Barry Bonds is back in a Giants uniform as a spring training instructor and Andrew Baggarly of CSNBayArea.com writes that “his every word was met with rapt attention” from players.
For instance, outfielder Michael Morse got some tutoring on his swing and afterward told Baggarly:
Oh my gosh, are you kidding me? The guy’s amazing. To have Barry Bonds watching me hit? I can cross that off my bucket list.
Shortstop Brandon Crawford also gave Bonds’ tutoring positive reviews and got a rare glimpse at the seven-time MVPs current swing:
Looks the same. Swing looks good. He claims he hasn’t swung a bat in six years. … Everything that I heard him talk about this morning is keeping your swing as simple as possible, and he explains it in the simplest ways.
And last but not least, a story about Giants minor leaguers Nick Noonan and Roger Kieschnick meeting Bonds:
Bonds watched them take BP in their own group and offered constant comments as they shuffled in and out of the cage. They got so carried away that they had to hustle back into the clubhouse and run to catch the bus to play the Reds at Goodyear. They would’ve missed it if a car hadn’t been illegally parked and blocking the driveway.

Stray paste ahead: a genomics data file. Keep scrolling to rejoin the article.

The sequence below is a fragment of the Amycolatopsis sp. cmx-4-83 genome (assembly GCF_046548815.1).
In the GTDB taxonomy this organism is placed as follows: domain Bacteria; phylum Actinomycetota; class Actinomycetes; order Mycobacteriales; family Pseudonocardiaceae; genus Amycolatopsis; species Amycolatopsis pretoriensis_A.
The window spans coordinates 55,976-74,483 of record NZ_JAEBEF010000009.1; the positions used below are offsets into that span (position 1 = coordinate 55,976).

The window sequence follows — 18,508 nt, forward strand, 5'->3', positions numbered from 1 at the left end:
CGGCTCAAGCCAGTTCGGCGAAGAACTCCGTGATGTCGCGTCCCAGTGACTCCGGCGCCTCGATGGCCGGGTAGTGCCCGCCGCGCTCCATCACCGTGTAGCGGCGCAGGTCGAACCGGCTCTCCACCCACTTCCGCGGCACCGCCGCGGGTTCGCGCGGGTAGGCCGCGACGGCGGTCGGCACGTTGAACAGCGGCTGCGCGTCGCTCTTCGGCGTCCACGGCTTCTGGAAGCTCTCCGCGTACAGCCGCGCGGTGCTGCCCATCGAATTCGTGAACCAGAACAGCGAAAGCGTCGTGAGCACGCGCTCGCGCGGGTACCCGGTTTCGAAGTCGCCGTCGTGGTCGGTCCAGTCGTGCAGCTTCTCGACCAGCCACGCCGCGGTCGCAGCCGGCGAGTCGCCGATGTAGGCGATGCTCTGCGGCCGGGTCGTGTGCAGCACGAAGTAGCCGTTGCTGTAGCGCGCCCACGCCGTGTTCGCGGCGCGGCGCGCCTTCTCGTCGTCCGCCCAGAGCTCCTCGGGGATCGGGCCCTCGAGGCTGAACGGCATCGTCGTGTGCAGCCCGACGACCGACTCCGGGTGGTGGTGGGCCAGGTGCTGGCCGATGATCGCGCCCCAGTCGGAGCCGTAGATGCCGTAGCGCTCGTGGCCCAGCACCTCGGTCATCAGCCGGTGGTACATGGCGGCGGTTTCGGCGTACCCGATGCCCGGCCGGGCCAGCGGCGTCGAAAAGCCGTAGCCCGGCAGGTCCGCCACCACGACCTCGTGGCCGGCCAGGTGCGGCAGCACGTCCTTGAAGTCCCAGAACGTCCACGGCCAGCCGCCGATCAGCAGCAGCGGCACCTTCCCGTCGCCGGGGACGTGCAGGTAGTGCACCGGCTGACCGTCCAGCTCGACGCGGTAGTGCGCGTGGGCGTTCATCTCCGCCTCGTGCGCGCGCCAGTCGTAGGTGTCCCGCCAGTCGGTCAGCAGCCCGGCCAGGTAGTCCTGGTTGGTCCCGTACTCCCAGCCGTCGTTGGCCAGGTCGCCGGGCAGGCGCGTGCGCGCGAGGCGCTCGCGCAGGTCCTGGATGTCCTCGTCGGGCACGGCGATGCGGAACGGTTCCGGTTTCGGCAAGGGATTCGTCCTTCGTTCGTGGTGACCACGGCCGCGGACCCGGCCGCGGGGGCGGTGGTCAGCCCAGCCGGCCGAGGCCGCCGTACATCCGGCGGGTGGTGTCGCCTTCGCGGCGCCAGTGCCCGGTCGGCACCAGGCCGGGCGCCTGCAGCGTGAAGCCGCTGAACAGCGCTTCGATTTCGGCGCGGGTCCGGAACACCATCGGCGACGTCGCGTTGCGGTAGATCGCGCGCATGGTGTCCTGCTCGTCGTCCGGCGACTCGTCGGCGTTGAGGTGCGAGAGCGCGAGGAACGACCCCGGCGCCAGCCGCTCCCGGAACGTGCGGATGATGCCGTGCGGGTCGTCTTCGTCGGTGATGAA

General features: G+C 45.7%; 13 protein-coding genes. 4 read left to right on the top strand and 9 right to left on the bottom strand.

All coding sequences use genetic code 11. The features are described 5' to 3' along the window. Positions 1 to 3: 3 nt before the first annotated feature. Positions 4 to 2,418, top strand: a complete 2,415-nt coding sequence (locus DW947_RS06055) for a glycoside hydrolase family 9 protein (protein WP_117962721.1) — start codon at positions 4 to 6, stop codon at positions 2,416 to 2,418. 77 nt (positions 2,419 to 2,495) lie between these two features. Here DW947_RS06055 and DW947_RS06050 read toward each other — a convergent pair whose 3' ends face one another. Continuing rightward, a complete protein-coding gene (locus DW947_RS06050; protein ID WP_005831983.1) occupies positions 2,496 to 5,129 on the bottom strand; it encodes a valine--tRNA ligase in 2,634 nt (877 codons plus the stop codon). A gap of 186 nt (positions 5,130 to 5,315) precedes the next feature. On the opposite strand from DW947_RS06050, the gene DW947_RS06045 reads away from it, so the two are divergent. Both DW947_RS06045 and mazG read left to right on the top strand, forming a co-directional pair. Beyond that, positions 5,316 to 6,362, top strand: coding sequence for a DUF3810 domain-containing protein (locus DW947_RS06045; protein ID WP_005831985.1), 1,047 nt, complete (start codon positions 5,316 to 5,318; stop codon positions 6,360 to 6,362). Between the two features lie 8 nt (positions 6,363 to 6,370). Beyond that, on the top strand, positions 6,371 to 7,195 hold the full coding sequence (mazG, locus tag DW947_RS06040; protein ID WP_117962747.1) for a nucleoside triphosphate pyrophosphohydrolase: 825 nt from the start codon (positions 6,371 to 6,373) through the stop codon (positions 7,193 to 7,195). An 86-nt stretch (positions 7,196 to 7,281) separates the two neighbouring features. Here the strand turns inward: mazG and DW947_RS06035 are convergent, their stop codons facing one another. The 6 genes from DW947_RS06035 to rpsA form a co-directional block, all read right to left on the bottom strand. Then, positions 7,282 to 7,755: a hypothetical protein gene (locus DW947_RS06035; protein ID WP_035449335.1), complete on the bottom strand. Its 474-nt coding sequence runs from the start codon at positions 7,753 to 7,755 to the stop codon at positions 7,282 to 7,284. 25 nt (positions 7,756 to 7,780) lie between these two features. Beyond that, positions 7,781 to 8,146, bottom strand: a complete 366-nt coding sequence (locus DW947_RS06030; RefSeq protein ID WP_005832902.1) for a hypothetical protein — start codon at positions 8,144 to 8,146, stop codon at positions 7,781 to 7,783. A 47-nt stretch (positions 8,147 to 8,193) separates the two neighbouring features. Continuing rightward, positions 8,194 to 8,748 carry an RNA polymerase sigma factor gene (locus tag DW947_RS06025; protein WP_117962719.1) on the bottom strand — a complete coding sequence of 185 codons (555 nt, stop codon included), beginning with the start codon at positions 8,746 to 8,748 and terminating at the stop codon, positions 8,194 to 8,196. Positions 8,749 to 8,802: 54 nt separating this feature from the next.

Something to consider next time you read a column about Bonds being a universally despised monster.
The Royals are in agreement with right-handed reliever Drew Storen on a minor league deal, the team announced Friday. Per Jon Heyman of MLB Network, the deal is worth $1.25 million if the veteran righty breaks camp with the club this spring. Additional, albeit unspecified incentives will be included in the contract as well.
Storen, 31, is coming off of a protracted absence from any MLB duties. After inking a one-year deal with the Reds in 2017, he sustained a right elbow sprain toward the end of the year and underwent Tommy John surgery that October. He was effectively decommissioned for the club’s entire 2018 run and generated little interest around the league this winter, perhaps due in part to the uninspired 4.45 ERA, 3.8 BB/9, 7.9 SO/9, and career-low -0.2 fWAR he posted across 54 2/3 innings during his last healthy season.
While it’s not immediately clear what kind of performance the Royals can expect from Storen in spring training, they’re not exactly in a position to be choosy. Their bullpen ranked dead last among all MLB teams with a collective 5.04 ERA, 4.85 FIP, and -2.2 fWAR last year, and still appears to be in a state of flux as they approach Opening Day. Skipper Ned Yost told reporters Wednesday that he intends to eschew the traditional closer appointment in 2019 and will instead utilize a combination of right-handers Wily Peralta and Brad Boxberger, lefty Tim Hill, and various others as he tackles high-leverage situations in the future.